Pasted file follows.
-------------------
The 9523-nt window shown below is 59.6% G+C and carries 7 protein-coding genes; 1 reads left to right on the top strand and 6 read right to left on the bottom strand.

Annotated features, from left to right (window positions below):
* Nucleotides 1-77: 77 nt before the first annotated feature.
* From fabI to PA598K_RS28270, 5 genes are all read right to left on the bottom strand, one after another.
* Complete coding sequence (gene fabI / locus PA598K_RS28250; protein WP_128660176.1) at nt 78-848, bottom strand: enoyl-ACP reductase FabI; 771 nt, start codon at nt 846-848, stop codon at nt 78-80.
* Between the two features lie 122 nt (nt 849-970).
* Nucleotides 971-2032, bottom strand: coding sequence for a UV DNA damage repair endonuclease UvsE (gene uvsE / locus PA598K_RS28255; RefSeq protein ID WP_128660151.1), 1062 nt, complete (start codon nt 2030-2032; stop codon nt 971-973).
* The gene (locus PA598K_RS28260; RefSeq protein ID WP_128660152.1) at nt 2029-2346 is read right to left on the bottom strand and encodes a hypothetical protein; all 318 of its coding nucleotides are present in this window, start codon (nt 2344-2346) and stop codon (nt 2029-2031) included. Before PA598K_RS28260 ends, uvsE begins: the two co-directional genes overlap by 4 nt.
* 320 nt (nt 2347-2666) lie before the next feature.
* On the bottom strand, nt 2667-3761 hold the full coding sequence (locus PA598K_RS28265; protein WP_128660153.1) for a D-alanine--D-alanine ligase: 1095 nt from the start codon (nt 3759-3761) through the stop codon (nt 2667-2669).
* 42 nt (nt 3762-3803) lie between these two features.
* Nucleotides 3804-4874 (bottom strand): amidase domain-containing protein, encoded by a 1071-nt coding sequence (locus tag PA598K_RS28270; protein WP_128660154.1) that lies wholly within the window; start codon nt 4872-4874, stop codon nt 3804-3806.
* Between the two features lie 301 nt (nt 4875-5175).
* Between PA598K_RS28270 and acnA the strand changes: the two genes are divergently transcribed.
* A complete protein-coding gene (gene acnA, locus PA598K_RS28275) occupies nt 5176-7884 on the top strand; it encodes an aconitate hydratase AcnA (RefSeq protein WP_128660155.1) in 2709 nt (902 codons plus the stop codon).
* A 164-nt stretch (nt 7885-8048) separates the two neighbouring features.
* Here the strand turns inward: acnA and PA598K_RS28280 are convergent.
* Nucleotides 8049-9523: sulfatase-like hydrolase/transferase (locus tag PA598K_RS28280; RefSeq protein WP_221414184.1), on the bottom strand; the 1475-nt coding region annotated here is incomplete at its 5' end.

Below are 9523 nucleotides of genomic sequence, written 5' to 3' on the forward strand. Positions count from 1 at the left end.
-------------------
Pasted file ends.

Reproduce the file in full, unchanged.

The 9523-nt window shown below is 59.6% G+C and carries 7 protein-coding genes; 1 reads left to right on the top strand and 6 read right to left on the bottom strand.

Annotated features, from left to right (window positions below):
* Nucleotides 1-77: 77 nt before the first annotated feature.
* From fabI to PA598K_RS28270, 5 genes are all read right to left on the bottom strand, one after another.
* Complete coding sequence (gene fabI / locus PA598K_RS28250; protein WP_128660176.1) at nt 78-848, bottom strand: enoyl-ACP reductase FabI; 771 nt, start codon at nt 846-848, stop codon at nt 78-80.
* Between the two features lie 122 nt (nt 849-970).
* Nucleotides 971-2032, bottom strand: coding sequence for a UV DNA damage repair endonuclease UvsE (gene uvsE / locus PA598K_RS28255; RefSeq protein ID WP_128660151.1), 1062 nt, complete (start codon nt 2030-2032; stop codon nt 971-973).
* The gene (locus PA598K_RS28260; RefSeq protein ID WP_128660152.1) at nt 2029-2346 is read right to left on the bottom strand and encodes a hypothetical protein; all 318 of its coding nucleotides are present in this window, start codon (nt 2344-2346) and stop codon (nt 2029-2031) included. Before PA598K_RS28260 ends, uvsE begins: the two co-directional genes overlap by 4 nt.
* 320 nt (nt 2347-2666) lie before the next feature.
* On the bottom strand, nt 2667-3761 hold the full coding sequence (locus PA598K_RS28265; protein WP_128660153.1) for a D-alanine--D-alanine ligase: 1095 nt from the start codon (nt 3759-3761) through the stop codon (nt 2667-2669).
* 42 nt (nt 3762-3803) lie between these two features.
* Nucleotides 3804-4874 (bottom strand): amidase domain-containing protein, encoded by a 1071-nt coding sequence (locus tag PA598K_RS28270; protein WP_128660154.1) that lies wholly within the window; start codon nt 4872-4874, stop codon nt 3804-3806.
* Between the two features lie 301 nt (nt 4875-5175).
* Between PA598K_RS28270 and acnA the strand changes: the two genes are divergently transcribed.
* A complete protein-coding gene (gene acnA, locus PA598K_RS28275) occupies nt 5176-7884 on the top strand; it encodes an aconitate hydratase AcnA (RefSeq protein WP_128660155.1) in 2709 nt (902 codons plus the stop codon).
* A 164-nt stretch (nt 7885-8048) separates the two neighbouring features.
* Here the strand turns inward: acnA and PA598K_RS28280 are convergent.
* Nucleotides 8049-9523: sulfatase-like hydrolase/transferase (locus tag PA598K_RS28280; RefSeq protein WP_221414184.1), on the bottom strand; the 1475-nt coding region annotated here is incomplete at its 5' end.

Below are 9523 nucleotides of genomic sequence, written 5' to 3' on the forward strand. Positions count from 1 at the left end.